Origins of the Venetian Carnival
Many scholars agree that Venetian Carnival has its roots in Christian tradition and that it has likely evolved as a way for people to indulge in life’s pleasures and have fun in the days before the solemn period of Christian Lent (a time of sorrow and reflection leading up to the Holy Week). One of the theories is that the Italian word “Carnevale” comes from the two Latin words “carne” meaning meat, and “vale” meaning farewell or goodbye, signifying the fact that during Lent people had to fast, avoid temptation, and give up life’s luxuries, in order to concentrate on prayer, reflection, and self-denial.
However, the Carnival’s history likely runs even deeper. Venice was founded by Romans escaping barbarians and built on the remains of crumbling Roman Empire. As such, it has deep roots going all the way back into Roman and even Greek history. Hence, Roman celebration of Saturnalia and Greek Dionysian festival before it are thought to have played a role in Venetians’ desire for a festival that allows people to be free from social norms. Saturnalia in ancient Rome was a time of complete break from normal social order and hierarchical boundaries, when masked slaves and Roman citizens alike celebrated with music, dances, symbolic acts, and orgies.
The first historical mentions of Carnival in Venice date back to 1092 when it appeared in the charter of Doge Faliero. However the event that gave rise to the Carnival’s key traditions was the victory of Doge Vitale Michieli over Ulrich II, the Patriarch of Aquileia, in 1162. In that year Ulric II captured the city of Grado, a key territory on Venetian mainland which had been the source of much conflict between Ulrich II, the Venetian Doge, and the Holy Roman Emperor Frederic Barbarossa. In response to Ulrich’s act Venetian doge Vitale Michieli immediately sent fleet to re-capture Grado, in the process capturing Ulrich II, his 12 key vassals and hundreds of his soldiers, who were then brought back to Venice as prisoners. Eventually the Pope intervened asking for peace and Ulrich’s release. As a condition of his release, Ulrich was forced to pay a yearly tribute to the Venetian Republic of one bull, 12 pigs, and 300 loaves of bread. In commemoration of this important Venetian victory ceremonial slaughtering of the bull, representing Ulrich, and the pigs, representing his vassals, occurred on St. Mark’s square every year around Shrove Thursday (known as Zioba Grasso in Venetian dialect), and gave rise to a cherished Carnival tradition kept for hundreds of years since. The Carnival was designated as an official public holiday starting the day before Lent by the order of Senate in 1296.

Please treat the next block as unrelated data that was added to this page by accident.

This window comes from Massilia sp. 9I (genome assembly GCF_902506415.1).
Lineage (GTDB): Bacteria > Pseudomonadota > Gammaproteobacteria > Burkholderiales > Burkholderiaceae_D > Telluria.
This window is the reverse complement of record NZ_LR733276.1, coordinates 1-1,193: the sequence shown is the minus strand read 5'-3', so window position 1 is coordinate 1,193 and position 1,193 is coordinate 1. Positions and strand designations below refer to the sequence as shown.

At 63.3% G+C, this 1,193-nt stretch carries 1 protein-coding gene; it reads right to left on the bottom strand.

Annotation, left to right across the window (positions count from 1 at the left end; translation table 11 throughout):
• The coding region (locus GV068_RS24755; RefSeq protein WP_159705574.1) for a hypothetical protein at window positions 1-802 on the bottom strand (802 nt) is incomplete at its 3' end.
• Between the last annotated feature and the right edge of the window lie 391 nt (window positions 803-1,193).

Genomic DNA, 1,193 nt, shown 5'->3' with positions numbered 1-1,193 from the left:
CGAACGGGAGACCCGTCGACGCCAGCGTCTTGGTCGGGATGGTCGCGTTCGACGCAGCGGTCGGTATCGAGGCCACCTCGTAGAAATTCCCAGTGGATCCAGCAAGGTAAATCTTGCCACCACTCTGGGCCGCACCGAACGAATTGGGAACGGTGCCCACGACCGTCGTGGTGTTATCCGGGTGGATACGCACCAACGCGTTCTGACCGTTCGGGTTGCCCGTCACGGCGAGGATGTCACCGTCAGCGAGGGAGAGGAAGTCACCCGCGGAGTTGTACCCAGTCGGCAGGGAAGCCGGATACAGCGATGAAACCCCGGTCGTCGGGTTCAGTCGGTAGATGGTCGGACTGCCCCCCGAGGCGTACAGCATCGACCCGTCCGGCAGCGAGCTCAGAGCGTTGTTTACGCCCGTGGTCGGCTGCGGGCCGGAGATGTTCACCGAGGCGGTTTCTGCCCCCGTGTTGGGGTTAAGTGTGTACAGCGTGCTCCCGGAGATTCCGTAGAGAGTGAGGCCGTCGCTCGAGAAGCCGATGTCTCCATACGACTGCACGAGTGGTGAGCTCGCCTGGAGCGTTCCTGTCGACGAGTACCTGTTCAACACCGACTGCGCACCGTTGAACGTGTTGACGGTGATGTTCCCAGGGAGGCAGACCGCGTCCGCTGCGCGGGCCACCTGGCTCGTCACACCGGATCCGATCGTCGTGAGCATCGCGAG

Medieval Carnival Celebrations in Masks and Costumes